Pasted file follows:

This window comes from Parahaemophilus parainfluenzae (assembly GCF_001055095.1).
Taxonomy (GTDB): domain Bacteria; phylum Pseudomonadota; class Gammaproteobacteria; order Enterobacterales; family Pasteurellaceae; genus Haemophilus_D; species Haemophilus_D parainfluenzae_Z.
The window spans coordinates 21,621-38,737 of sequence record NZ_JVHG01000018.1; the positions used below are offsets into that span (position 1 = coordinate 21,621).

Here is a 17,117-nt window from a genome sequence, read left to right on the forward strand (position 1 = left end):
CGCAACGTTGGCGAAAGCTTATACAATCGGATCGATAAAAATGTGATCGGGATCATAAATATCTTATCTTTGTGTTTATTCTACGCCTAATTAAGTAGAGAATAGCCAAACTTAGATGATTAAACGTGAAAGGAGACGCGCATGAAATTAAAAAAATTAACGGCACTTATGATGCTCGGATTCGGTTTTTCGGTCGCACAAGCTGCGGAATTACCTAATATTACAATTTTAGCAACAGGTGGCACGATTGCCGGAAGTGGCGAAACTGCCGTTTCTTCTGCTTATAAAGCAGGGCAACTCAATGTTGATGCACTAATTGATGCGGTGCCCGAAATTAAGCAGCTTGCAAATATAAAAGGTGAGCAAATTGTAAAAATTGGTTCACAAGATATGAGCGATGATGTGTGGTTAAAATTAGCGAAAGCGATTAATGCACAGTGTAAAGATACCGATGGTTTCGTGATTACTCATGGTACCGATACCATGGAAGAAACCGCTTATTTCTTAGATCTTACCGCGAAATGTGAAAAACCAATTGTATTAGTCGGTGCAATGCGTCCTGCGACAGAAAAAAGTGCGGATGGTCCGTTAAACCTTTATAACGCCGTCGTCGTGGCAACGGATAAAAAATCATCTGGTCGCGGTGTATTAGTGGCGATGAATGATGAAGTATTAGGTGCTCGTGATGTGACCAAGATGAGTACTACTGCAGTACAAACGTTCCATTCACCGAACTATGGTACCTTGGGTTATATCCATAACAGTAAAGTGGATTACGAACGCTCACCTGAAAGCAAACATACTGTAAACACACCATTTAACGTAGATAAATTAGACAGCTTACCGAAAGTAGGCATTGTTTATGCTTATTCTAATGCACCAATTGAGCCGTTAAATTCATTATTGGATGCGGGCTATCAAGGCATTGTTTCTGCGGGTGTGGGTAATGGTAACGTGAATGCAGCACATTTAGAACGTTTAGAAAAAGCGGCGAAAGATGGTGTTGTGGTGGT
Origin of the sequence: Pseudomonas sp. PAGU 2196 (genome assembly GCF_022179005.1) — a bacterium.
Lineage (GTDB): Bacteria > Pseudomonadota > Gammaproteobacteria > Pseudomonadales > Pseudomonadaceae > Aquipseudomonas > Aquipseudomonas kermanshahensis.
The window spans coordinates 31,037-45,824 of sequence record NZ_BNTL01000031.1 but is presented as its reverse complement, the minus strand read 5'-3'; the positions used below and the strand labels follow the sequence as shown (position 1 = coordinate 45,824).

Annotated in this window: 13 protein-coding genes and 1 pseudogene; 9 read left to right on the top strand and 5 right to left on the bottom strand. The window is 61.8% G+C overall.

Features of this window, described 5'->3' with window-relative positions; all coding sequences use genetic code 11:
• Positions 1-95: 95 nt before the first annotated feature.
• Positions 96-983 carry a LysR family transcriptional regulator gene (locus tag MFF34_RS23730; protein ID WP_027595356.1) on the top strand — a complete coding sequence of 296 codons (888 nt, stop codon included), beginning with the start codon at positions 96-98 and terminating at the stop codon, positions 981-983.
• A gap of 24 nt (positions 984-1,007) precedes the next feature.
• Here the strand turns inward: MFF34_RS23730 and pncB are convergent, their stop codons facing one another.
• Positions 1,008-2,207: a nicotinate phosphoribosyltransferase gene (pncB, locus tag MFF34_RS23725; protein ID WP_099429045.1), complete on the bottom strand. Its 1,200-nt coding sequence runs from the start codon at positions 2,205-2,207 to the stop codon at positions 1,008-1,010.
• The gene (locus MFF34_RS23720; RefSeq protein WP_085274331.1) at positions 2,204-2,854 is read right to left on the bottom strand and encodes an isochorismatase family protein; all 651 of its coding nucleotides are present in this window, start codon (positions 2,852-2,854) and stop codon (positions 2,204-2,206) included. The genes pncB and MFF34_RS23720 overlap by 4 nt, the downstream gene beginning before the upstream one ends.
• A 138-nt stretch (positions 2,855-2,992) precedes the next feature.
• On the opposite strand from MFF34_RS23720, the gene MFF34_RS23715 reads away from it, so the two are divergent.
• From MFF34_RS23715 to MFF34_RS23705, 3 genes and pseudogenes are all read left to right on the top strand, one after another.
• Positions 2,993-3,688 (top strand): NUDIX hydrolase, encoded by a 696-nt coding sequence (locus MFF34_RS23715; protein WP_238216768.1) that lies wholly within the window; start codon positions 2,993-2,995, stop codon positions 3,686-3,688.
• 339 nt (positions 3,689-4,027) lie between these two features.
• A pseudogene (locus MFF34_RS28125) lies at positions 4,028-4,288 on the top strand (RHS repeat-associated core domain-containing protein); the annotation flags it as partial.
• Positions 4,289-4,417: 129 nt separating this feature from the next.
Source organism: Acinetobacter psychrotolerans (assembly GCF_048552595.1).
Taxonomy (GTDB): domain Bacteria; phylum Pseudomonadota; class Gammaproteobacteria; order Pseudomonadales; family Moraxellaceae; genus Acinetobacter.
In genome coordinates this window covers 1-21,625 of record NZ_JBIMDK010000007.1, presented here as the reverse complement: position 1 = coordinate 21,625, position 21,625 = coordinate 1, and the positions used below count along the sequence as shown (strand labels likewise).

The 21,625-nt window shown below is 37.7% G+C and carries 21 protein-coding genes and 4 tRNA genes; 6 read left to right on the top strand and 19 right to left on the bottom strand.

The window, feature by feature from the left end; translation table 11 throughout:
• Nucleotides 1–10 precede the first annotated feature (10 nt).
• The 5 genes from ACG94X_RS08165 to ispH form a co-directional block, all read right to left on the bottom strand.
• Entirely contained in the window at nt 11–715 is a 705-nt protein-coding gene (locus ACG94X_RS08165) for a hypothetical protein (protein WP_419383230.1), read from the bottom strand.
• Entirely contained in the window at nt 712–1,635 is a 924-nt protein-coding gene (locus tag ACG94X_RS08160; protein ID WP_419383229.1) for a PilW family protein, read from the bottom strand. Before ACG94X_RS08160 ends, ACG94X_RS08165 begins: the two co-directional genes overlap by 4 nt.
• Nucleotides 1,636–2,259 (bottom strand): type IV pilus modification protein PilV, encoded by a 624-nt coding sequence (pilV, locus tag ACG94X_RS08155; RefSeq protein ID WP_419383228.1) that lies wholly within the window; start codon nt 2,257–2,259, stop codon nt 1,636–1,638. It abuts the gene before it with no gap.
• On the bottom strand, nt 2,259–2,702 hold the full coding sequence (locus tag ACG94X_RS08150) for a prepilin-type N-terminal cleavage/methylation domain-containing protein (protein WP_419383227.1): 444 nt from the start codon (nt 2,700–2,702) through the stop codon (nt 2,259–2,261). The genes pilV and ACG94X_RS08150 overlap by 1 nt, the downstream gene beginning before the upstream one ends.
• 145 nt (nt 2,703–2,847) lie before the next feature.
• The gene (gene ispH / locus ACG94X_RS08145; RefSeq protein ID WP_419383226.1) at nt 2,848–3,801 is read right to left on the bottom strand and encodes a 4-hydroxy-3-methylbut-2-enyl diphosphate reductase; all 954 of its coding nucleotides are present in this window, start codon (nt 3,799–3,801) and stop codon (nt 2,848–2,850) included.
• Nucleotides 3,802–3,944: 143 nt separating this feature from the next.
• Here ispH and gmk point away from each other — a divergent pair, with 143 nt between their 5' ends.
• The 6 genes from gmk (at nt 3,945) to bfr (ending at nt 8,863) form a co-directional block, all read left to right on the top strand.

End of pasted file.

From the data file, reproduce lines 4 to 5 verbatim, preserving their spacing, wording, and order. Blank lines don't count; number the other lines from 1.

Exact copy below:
Here is a 17,117-nt window from a genome sequence, read left to right on the forward strand (position 1 = left end):
CGCAACGTTGGCGAAAGCTTATACAATCGGATCGATAAAAATGTGATCGGGATCATAAATATCTTATCTTTGTGTTTATTCTACGCCTAATTAAGTAGAGAATAGCCAAACTTAGATGATTAAACGTGAAAGGAGACGCGCATGAAATTAAAAAAATTAACGGCACTTATGATGCTCGGATTCGGTTTTTCGGTCGCACAAGCTGCGGAATTACCTAATATTACAATTTTAGCAACAGGTGGCACGATTGCCGGAAGTGGCGAAACTGCCGTTTCTTCTGCTTATAAAGCAGGGCAACTCAATGTTGATGCACTAATTGATGCGGTGCCCGAAATTAAGCAGCTTGCAAATATAAAAGGTGAGCAAATTGTAAAAATTGGTTCACAAGATATGAGCGATGATGTGTGGTTAAAATTAGCGAAAGCGATTAATGCACAGTGTAAAGATACCGATGGTTTCGTGATTACTCATGGTACCGATACCATGGAAGAAACCGCTTATTTCTTAGATCTTACCGCGAAATGTGAAAAACCAATTGTATTAGTCGGTGCAATGCGTCCTGCGACAGAAAAAAGTGCGGATGGTCCGTTAAACCTTTATAACGCCGTCGTCGTGGCAACGGATAAAAAATCATCTGGTCGCGGTGTATTAGTGGCGATGAATGATGAAGTATTAGGTGCTCGTGATGTGACCAAGATGAGTACTACTGCAGTACAAACGTTCCATTCACCGAACTATGGTACCTTGGGTTATATCCATAACAGTAAAGTGGATTACGAACGCTCACCTGAAAGCAAACATACTGTAAACACACCATTTAACGTAGATAAATTAGACAGCTTACCGAAAGTAGGCATTGTTTATGCTTATTCTAATGCACCAATTGAGCCGTTAAATTCATTATTGGATGCGGGCTATCAAGGCATTGTTTCTGCGGGTGTGGGTAATGGTAACGTGAATGCAGCACATTTAGAACGTTTAGAAAAAGCGGCGAAAGATGGTGTTGTGGTGGT